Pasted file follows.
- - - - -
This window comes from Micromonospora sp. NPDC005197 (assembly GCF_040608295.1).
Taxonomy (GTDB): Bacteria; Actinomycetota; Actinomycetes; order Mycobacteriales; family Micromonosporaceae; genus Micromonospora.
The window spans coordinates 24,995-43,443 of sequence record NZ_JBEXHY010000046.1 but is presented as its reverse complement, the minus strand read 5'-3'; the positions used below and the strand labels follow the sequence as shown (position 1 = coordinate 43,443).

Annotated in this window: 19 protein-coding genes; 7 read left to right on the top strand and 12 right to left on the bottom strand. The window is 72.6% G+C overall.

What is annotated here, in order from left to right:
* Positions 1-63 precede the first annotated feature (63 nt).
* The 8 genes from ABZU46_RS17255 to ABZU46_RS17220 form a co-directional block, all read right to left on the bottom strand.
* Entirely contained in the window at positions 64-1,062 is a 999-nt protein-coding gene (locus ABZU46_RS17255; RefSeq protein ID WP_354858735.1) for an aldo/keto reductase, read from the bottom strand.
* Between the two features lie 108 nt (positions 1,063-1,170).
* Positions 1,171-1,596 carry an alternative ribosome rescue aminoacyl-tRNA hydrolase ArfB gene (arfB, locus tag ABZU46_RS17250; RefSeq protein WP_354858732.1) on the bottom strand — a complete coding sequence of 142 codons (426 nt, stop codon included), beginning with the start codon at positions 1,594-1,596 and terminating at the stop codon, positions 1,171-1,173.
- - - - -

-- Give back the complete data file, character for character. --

This window comes from Micromonospora sp. NPDC005197 (assembly GCF_040608295.1).
Taxonomy (GTDB): Bacteria; Actinomycetota; Actinomycetes; order Mycobacteriales; family Micromonosporaceae; genus Micromonospora.
The window spans coordinates 24,995-43,443 of sequence record NZ_JBEXHY010000046.1 but is presented as its reverse complement, the minus strand read 5'-3'; the positions used below and the strand labels follow the sequence as shown (position 1 = coordinate 43,443).

Annotated in this window: 19 protein-coding genes; 7 read left to right on the top strand and 12 right to left on the bottom strand. The window is 72.6% G+C overall.

What is annotated here, in order from left to right:
* Positions 1-63 precede the first annotated feature (63 nt).
* The 8 genes from ABZU46_RS17255 to ABZU46_RS17220 form a co-directional block, all read right to left on the bottom strand.
* Entirely contained in the window at positions 64-1,062 is a 999-nt protein-coding gene (locus ABZU46_RS17255; RefSeq protein ID WP_354858735.1) for an aldo/keto reductase, read from the bottom strand.
* Between the two features lie 108 nt (positions 1,063-1,170).
* Positions 1,171-1,596 carry an alternative ribosome rescue aminoacyl-tRNA hydrolase ArfB gene (arfB, locus tag ABZU46_RS17250; RefSeq protein WP_354858732.1) on the bottom strand — a complete coding sequence of 142 codons (426 nt, stop codon included), beginning with the start codon at positions 1,594-1,596 and terminating at the stop codon, positions 1,171-1,173.